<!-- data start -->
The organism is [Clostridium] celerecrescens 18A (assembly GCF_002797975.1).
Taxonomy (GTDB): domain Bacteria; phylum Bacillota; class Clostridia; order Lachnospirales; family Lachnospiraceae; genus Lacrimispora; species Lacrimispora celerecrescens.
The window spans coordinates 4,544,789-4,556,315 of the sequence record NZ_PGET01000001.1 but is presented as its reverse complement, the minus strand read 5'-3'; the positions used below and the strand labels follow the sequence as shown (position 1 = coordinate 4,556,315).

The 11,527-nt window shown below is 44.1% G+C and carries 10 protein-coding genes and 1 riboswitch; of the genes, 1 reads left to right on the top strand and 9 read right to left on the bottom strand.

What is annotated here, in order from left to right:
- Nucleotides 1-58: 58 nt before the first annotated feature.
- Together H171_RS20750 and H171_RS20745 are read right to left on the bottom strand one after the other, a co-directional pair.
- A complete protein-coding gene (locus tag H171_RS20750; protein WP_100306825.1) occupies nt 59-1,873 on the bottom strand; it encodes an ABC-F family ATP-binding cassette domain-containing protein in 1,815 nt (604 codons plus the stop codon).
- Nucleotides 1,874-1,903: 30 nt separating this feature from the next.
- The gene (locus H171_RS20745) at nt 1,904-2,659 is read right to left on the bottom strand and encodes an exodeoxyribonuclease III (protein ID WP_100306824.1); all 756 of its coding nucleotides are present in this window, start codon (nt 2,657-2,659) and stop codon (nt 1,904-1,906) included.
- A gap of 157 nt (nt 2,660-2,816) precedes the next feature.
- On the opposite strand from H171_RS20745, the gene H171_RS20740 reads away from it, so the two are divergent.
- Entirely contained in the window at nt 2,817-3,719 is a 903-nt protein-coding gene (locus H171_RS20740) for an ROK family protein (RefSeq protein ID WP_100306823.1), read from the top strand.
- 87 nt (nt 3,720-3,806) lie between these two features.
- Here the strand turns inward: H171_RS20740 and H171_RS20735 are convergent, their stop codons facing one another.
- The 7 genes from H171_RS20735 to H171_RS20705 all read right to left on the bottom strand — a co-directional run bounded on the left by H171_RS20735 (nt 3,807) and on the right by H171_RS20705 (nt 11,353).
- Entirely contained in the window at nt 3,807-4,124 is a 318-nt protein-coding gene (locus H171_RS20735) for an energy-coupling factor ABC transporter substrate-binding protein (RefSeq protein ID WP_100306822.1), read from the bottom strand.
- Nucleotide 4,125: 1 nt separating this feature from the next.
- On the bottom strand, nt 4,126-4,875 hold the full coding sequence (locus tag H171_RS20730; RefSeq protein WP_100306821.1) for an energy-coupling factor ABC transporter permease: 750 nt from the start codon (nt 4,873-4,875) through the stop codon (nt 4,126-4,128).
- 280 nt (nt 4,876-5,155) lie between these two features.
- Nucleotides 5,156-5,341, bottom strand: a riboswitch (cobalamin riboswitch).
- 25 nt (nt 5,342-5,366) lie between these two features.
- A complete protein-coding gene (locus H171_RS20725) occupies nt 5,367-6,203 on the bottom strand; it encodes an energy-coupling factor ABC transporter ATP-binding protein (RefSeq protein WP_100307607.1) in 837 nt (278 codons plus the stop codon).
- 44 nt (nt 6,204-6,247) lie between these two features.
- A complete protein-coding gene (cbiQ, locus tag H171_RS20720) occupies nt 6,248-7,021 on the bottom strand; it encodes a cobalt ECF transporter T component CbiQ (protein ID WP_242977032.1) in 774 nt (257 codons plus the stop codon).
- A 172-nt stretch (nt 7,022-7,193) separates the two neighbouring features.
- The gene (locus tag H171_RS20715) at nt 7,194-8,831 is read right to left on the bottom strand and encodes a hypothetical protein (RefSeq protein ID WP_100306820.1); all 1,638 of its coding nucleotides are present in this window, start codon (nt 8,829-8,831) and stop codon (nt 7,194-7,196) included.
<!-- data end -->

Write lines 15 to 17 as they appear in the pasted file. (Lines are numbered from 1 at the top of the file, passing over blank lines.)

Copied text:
- Here the strand turns inward: H171_RS20740 and H171_RS20735 are convergent, their stop codons facing one another.
- The 7 genes from H171_RS20735 to H171_RS20705 all read right to left on the bottom strand — a co-directional run bounded on the left by H171_RS20735 (nt 3,807) and on the right by H171_RS20705 (nt 11,353).
- Entirely contained in the window at nt 3,807-4,124 is a 318-nt protein-coding gene (locus H171_RS20735) for an energy-coupling factor ABC transporter substrate-binding protein (RefSeq protein ID WP_100306822.1), read from the bottom strand.